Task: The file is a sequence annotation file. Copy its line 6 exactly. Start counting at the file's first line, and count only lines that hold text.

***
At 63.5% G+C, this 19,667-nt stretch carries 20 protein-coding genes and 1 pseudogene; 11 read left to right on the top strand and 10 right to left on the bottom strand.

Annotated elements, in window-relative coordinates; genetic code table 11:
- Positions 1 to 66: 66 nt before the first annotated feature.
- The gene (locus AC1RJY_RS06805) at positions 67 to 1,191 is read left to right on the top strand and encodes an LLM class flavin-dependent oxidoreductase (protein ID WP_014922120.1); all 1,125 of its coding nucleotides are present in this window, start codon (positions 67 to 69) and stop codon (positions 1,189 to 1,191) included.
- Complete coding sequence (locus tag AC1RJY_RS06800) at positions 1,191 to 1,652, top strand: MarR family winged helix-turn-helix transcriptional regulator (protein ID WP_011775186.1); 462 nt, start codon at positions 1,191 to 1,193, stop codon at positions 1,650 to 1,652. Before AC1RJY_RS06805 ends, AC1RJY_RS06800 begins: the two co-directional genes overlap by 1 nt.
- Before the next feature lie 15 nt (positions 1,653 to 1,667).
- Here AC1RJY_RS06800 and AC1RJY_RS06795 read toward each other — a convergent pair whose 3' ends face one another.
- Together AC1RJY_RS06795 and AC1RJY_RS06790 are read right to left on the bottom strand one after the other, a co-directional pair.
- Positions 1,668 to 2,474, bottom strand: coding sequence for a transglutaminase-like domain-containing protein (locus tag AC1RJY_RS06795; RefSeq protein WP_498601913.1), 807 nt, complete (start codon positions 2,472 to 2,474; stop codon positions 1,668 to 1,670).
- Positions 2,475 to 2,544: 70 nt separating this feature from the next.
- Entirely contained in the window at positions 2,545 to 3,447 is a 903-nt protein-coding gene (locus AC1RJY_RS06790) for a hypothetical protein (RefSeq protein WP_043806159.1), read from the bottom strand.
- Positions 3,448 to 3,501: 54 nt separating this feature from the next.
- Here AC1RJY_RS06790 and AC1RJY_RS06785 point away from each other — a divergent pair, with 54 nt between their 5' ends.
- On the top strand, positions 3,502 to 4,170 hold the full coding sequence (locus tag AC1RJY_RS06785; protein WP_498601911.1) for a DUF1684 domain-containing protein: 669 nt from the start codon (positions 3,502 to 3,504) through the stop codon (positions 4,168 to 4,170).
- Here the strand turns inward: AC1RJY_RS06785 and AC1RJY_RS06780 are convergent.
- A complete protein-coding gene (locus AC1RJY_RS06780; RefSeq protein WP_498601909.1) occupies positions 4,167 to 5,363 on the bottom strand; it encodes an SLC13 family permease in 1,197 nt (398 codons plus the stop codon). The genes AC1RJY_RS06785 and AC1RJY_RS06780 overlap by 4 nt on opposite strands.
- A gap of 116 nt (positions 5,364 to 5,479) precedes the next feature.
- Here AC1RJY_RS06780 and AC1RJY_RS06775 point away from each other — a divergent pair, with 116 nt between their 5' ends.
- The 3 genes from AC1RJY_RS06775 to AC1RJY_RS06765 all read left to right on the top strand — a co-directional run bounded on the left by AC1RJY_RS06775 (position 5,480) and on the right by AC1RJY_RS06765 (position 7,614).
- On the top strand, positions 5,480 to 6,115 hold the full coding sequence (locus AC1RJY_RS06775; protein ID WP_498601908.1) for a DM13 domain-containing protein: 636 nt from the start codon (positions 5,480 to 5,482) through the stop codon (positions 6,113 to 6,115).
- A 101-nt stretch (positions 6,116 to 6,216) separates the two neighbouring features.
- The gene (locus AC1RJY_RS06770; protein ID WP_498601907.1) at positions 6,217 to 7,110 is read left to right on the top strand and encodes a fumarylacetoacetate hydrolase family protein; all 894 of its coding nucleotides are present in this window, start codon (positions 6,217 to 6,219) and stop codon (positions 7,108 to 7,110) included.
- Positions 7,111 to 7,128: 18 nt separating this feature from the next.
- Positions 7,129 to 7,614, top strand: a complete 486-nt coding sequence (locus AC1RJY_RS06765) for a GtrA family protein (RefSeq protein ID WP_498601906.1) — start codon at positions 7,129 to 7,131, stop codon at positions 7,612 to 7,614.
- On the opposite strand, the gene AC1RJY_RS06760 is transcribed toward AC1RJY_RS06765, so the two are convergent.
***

- Before the next feature lie 15 nt (positions 1,653 to 1,667).